Molecular evidence of Late Archean archaea and the presence of a subsurface hydrothermal biosphere

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Ventura, Gregory T.
Kenig, Fabien
Reddy, Christopher M.
Schieber, Juergen
Frysinger, Glenn S.
Nelson, Robert K.
Dinel, Etienne
Gaines, Richard B.
Schaeffer, Philippe
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Highly cracked and isomerized archaeal lipids and bacterial lipids, structurally changed by thermal stress, are present in solvent extracts of 2,707-2,685 million year old (Ma) metasedimentary rocks from Timmins, Ontario, Canada. These lipids appear in conventional gas chromatograms as unresolved complex mixtures (UCMs) and include cyclic and acyclic biphytanes, C36-C39 derivatives of the biphytanes, and C31-C35 extended hopanes. Biphytane and extended hopanes are also found in high pressure catalytic hydrogenation (HPCH) products released from solvent-extracted sediments,indicating that archaea and bacteria were present in Late Archean sedimentary environments. Post-depositional, hydrothermal gold mineralization and graphite precipitation occurred prior to metamorphism (~2,665 Ma). Late Archean metamorphism significantly reduced the kerogen’s adsorptive capacity and severely restricted sediment porosity, limiting the potential for post-Archean additions of organic matter to the samples. Argillites exposed to hydrothermal gold mineralization have disproportionately high concentrations of extractable archaeal and bacterial lipids relative to what is releasable from their respective HPCH product and what is observed for argillites deposited away from these hydrothermal settings. The addition of these lipids to the sediments likely results from a Late Archean subsurface hydrothermal biosphere of archaea and bacteria.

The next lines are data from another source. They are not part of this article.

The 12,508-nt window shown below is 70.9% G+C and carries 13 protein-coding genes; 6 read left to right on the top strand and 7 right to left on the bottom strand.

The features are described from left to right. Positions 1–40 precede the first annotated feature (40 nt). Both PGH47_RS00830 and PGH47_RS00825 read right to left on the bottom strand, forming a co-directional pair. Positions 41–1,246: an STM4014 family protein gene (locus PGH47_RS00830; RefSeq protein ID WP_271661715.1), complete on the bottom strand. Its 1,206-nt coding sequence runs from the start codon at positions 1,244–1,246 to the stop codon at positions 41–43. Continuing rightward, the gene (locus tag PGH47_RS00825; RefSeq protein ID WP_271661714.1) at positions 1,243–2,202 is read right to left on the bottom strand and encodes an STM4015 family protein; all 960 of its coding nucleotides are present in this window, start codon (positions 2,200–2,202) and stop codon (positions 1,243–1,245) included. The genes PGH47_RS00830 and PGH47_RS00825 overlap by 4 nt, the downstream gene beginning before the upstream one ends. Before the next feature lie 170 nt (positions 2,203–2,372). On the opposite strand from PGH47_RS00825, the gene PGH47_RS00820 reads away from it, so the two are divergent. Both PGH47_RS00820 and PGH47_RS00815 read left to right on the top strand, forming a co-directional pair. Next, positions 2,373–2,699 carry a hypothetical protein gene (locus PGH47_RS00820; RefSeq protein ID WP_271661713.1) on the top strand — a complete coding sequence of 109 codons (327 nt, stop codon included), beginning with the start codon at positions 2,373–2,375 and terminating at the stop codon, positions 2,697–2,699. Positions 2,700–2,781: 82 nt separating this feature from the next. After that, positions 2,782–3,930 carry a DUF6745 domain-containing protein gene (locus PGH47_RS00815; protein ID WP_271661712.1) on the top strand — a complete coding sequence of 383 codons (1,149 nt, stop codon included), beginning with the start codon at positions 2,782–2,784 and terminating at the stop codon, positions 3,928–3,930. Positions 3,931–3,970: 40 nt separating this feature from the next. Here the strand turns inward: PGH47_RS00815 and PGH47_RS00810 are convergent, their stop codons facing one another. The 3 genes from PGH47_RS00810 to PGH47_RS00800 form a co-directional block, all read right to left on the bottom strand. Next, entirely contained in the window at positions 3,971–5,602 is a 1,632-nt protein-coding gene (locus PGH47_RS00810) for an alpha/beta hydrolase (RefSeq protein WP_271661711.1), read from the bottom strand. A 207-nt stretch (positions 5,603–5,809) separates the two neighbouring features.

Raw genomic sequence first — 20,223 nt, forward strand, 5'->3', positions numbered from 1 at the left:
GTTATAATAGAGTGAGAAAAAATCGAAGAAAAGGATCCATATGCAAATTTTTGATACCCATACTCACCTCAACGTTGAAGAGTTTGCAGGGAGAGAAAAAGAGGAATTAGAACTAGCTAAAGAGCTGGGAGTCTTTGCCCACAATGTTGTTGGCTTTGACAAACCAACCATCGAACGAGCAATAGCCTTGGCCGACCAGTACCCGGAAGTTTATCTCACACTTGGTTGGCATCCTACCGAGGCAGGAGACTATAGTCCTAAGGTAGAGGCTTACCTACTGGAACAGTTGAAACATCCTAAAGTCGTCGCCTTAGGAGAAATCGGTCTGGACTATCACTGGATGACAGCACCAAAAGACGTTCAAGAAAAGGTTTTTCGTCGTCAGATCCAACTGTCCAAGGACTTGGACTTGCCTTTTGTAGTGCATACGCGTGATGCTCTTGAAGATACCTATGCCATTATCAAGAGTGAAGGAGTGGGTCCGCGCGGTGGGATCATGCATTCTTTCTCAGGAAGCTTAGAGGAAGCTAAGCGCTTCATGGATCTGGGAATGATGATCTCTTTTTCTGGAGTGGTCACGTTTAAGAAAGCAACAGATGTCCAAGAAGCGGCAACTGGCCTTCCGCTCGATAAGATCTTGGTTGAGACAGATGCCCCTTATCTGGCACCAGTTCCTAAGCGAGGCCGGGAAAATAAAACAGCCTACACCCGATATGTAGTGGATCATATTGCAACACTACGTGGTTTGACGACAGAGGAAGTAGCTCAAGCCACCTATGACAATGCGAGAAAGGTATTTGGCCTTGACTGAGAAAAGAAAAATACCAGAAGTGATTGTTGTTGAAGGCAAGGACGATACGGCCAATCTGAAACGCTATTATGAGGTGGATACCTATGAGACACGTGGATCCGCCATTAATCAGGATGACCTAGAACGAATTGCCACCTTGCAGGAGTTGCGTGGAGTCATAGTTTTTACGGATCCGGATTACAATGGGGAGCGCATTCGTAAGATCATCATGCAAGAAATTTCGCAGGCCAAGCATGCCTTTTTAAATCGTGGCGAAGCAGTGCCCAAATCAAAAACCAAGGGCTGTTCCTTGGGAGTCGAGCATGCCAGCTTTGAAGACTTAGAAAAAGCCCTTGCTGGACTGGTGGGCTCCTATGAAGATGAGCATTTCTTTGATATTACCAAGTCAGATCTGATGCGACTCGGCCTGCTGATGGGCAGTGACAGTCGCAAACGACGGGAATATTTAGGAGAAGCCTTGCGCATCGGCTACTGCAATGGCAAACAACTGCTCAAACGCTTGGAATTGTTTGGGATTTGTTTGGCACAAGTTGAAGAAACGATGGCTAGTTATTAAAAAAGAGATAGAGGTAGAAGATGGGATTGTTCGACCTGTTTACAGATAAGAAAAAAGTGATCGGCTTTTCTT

Author Posting. © National Academy of Sciences of the USA, 2007. This is the author's version of the work. It is posted here by permission of National Academy of Sciences of the USA for personal use, not for redistribution. The definitive version was published in Proceedings of the National Academy of Sciences 104 (2007): 14260-14265, doi:10.1073/pnas.0610903104.
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